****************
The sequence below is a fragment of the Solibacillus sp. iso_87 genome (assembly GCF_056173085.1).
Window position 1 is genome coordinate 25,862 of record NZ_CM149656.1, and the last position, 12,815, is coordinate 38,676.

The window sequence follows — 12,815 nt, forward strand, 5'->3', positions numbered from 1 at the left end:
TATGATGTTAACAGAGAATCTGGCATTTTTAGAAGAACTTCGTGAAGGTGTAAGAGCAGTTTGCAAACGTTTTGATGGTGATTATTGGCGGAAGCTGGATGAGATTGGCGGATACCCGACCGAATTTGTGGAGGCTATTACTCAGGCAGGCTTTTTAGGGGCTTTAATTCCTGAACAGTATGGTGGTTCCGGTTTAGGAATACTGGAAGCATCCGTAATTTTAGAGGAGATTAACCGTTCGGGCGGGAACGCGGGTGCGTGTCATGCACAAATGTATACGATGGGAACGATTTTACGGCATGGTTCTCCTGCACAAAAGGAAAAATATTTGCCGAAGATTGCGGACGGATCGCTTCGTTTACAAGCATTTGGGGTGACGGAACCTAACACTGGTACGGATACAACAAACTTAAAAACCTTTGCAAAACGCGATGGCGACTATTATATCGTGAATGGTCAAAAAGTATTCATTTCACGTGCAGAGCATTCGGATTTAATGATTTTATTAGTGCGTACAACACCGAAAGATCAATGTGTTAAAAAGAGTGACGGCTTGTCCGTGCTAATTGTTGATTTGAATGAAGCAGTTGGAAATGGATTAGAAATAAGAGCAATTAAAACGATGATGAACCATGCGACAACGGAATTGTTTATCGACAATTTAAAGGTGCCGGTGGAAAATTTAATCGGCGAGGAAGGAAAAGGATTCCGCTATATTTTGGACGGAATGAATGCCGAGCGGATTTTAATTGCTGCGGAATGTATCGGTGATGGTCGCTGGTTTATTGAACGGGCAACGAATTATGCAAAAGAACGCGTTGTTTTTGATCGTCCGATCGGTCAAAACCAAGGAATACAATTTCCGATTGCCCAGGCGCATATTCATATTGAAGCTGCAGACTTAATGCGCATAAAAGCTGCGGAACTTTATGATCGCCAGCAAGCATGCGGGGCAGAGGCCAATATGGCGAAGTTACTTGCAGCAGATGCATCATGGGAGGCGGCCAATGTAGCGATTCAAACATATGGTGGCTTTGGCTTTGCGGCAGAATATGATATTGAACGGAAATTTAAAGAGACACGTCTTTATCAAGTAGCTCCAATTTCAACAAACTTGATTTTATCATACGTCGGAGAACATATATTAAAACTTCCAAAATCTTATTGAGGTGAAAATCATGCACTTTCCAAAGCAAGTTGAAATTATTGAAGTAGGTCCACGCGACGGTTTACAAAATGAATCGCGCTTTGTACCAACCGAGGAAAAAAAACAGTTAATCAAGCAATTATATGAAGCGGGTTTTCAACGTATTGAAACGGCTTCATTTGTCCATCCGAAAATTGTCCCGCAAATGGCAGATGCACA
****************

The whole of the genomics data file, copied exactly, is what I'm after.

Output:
The sequence below is a fragment of the Solibacillus sp. iso_87 genome (assembly GCF_056173085.1).
Window position 1 is genome coordinate 25,862 of record NZ_CM149656.1, and the last position, 12,815, is coordinate 38,676.

The window sequence follows — 12,815 nt, forward strand, 5'->3', positions numbered from 1 at the left end:
TATGATGTTAACAGAGAATCTGGCATTTTTAGAAGAACTTCGTGAAGGTGTAAGAGCAGTTTGCAAACGTTTTGATGGTGATTATTGGCGGAAGCTGGATGAGATTGGCGGATACCCGACCGAATTTGTGGAGGCTATTACTCAGGCAGGCTTTTTAGGGGCTTTAATTCCTGAACAGTATGGTGGTTCCGGTTTAGGAATACTGGAAGCATCCGTAATTTTAGAGGAGATTAACCGTTCGGGCGGGAACGCGGGTGCGTGTCATGCACAAATGTATACGATGGGAACGATTTTACGGCATGGTTCTCCTGCACAAAAGGAAAAATATTTGCCGAAGATTGCGGACGGATCGCTTCGTTTACAAGCATTTGGGGTGACGGAACCTAACACTGGTACGGATACAACAAACTTAAAAACCTTTGCAAAACGCGATGGCGACTATTATATCGTGAATGGTCAAAAAGTATTCATTTCACGTGCAGAGCATTCGGATTTAATGATTTTATTAGTGCGTACAACACCGAAAGATCAATGTGTTAAAAAGAGTGACGGCTTGTCCGTGCTAATTGTTGATTTGAATGAAGCAGTTGGAAATGGATTAGAAATAAGAGCAATTAAAACGATGATGAACCATGCGACAACGGAATTGTTTATCGACAATTTAAAGGTGCCGGTGGAAAATTTAATCGGCGAGGAAGGAAAAGGATTCCGCTATATTTTGGACGGAATGAATGCCGAGCGGATTTTAATTGCTGCGGAATGTATCGGTGATGGTCGCTGGTTTATTGAACGGGCAACGAATTATGCAAAAGAACGCGTTGTTTTTGATCGTCCGATCGGTCAAAACCAAGGAATACAATTTCCGATTGCCCAGGCGCATATTCATATTGAAGCTGCAGACTTAATGCGCATAAAAGCTGCGGAACTTTATGATCGCCAGCAAGCATGCGGGGCAGAGGCCAATATGGCGAAGTTACTTGCAGCAGATGCATCATGGGAGGCGGCCAATGTAGCGATTCAAACATATGGTGGCTTTGGCTTTGCGGCAGAATATGATATTGAACGGAAATTTAAAGAGACACGTCTTTATCAAGTAGCTCCAATTTCAACAAACTTGATTTTATCATACGTCGGAGAACATATATTAAAACTTCCAAAATCTTATTGAGGTGAAAATCATGCACTTTCCAAAGCAAGTTGAAATTATTGAAGTAGGTCCACGCGACGGTTTACAAAATGAATCGCGCTTTGTACCAACCGAGGAAAAAAAACAGTTAATCAAGCAATTATATGAAGCGGGTTTTCAACGTATTGAAACGGCTTCATTTGTCCATCCGAAAATTGTCCCGCAAATGGCAGATGCACA